Street Bollards

Street Bollards and Safety fence from potential fall areas can be beautiful and match the design of the building. Gone are the days of the simple 6-inch pipe 4 feet deep and 3ft out of the ground simply filled with concrete. Now commercial and government agencies are demanding safety and security that blends into the architecture of the building. A recent trip to DC I took a look at different Street Bollards to see where this needed device has transformed to a cosmetic piece of the building.

You will notice in the first picture on the left that it is a protective railing from a lowered flower bed that is below street level. An obvious trip hazard, as well as a break to keep people from cutting across the bed damaging the plants and possibly the irrigation system. The finish is very unique. A bushed dark brown with a slight texture to it so it isn’t just a flat matte paint. Using the same finish the oval-shaped bollards in front create a beautiful connection to the oval topped handrail 20+feet away. It does not break the seamless view of the building or landscaping.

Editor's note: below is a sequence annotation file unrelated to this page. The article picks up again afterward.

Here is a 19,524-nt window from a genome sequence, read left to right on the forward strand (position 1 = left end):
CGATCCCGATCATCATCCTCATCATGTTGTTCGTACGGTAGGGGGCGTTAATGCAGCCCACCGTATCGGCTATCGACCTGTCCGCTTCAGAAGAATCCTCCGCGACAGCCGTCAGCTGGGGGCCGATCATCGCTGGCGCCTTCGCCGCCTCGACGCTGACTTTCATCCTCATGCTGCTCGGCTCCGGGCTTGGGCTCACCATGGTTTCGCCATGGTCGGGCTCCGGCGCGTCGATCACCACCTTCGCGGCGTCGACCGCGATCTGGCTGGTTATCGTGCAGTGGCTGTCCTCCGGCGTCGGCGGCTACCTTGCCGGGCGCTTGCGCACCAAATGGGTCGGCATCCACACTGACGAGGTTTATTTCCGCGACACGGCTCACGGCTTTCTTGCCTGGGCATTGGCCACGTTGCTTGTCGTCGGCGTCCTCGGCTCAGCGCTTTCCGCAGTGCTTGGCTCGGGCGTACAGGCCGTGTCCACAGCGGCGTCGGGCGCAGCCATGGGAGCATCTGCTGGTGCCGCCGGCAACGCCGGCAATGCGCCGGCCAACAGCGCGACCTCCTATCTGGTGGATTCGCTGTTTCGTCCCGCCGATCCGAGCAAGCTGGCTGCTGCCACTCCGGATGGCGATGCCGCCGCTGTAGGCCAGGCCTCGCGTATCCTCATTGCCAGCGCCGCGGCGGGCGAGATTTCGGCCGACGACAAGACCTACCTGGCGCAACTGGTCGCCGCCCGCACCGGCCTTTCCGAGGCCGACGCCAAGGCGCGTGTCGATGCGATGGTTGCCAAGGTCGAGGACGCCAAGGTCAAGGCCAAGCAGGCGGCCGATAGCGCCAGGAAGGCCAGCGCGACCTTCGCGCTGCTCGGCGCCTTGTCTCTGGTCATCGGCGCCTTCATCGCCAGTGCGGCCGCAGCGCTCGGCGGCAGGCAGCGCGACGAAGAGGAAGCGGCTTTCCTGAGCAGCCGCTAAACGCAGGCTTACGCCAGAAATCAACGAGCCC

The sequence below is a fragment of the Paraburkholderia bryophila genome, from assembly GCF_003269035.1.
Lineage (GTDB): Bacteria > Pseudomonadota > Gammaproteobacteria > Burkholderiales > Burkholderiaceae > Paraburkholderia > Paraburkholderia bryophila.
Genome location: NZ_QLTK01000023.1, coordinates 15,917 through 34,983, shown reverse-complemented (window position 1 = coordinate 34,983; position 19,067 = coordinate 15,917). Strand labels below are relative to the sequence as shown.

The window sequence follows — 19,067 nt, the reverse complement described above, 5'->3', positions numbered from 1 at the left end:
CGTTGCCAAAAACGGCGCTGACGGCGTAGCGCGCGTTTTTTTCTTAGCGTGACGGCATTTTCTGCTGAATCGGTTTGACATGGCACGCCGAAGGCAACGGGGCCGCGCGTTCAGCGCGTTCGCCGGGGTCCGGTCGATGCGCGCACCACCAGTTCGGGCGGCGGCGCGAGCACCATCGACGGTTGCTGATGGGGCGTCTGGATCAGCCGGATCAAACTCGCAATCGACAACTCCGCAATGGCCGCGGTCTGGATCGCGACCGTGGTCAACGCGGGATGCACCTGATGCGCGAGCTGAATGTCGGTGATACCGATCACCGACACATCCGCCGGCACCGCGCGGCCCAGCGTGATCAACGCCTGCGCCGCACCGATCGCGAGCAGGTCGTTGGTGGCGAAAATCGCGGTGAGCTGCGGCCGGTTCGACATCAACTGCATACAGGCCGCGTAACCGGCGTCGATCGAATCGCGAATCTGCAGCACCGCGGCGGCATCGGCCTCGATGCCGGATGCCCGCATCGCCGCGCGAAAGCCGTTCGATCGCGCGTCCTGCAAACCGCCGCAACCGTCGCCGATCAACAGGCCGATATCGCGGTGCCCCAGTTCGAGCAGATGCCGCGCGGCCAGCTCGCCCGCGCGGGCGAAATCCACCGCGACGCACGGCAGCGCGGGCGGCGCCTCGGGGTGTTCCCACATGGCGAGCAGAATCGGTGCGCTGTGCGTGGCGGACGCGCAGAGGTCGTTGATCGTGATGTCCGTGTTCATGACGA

The 4th picture (last in the line) is a street edge bollard that is very ornate. It has flowers near the top of the post. I thought at first glance that they are Cherry Blossoms. But counting the petals they are a few too many to match up. And for symmetry and balance, they probably meant to confuse the viewer. Either way, it works. But notice the extra purpose of this bollard. Look at the small rings on the sides at the top. No those are not for George Washington to tie up his horse. those are for chains/ropes for crowd control and flow. Instantly, this creates a barrier for pedestrian traffic. Always consider other or future uses for a bollard or even an iron fence.

Barrier Protections

Drop off protection is more important than ever. The lovely smartphone has blinded us to the dangers on our paths. I love what this hotel in DC did with a 4ft iron fence to protect a vent hole alongside their building. Notice the painted tops of the fence. They painted it with a brass paint. And did a really good job. I did not notice until I was right up on the fence that it was painted. If you have a project that cannot be changed due to cost, disruption, or in this case without historical committee reviews. You can add clean accents to the fence and make it beautiful.

Check out the blog: Different Fence Materials for Different Needs

This is the third in a series about the Ironworks of DC.